2008).  

Part
3:

As
for the garment industry in Bangladesh, there are many cases of immoral
behaviour not only from the part of the government, but also by many major
companies. Factory workers in this industry can be characterised as captive
employees as they have limited or no freedom to stop working in the factories
of global brands like H and Gap, even though their working conditions are
unacceptable and their wages are really low. They are forced to work in such
factories to survive and feed their families as the Bangladesh government
provides insufficient unemployment benefits. It can also be characterised as an
illegitimate market due to the fact that working conditions and safety
regulations are below the global standard described by the Human Rights Act
which is illegal (Woodman, n.d.). There have been many incidents where workers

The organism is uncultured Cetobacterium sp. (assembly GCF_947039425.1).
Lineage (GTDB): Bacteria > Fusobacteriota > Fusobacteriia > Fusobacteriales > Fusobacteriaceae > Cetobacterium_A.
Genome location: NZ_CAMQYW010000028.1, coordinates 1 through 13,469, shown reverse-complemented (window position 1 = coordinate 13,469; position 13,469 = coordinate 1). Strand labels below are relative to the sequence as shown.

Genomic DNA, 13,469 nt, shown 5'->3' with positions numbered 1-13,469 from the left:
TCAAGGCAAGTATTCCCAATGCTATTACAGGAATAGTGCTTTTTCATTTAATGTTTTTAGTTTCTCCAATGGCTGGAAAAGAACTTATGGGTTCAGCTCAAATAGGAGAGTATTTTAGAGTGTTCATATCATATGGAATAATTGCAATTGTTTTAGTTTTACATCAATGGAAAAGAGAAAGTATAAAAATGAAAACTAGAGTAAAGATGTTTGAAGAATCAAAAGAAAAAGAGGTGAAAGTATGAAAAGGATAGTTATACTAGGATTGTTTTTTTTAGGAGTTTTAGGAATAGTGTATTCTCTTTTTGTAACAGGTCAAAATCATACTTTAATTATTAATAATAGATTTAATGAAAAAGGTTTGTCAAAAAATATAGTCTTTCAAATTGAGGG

have been injured or even died because of that. For example, the collapse of
the Rama Plaza building in April of 2013, who caused the death of 1,100 people,
was just one of many such incidents (Abrams & Sattar, 2017).  Despite the global attention that this event
got, assaults, verbal abuse and forced overtime reports are still reported. That
means that government intervention is needed to stop this immoral behaviour. However,
since the 1990s the garment industry has been the main source of Bangladesh’s
economic growth. It accounts for 70% of the country’s exports. Since the world
is heavily influenced by profit, it is evident why the Bangladesh government
has not prevented such immoral practices for so long. Once again, according to
the capability approach Bangladesh workers which are a very disadvantaged group
deserve to have capabilities to make the best out of their life in order to
reach an acceptable morality standard with a total high social utility. Due to
the fact that Bangladesh is amongst the most corrupt countries in the world,
major governments from all around the world should intervene to help with the
situation (Business Anti-Corruption Portal, 2015).

Fortunately,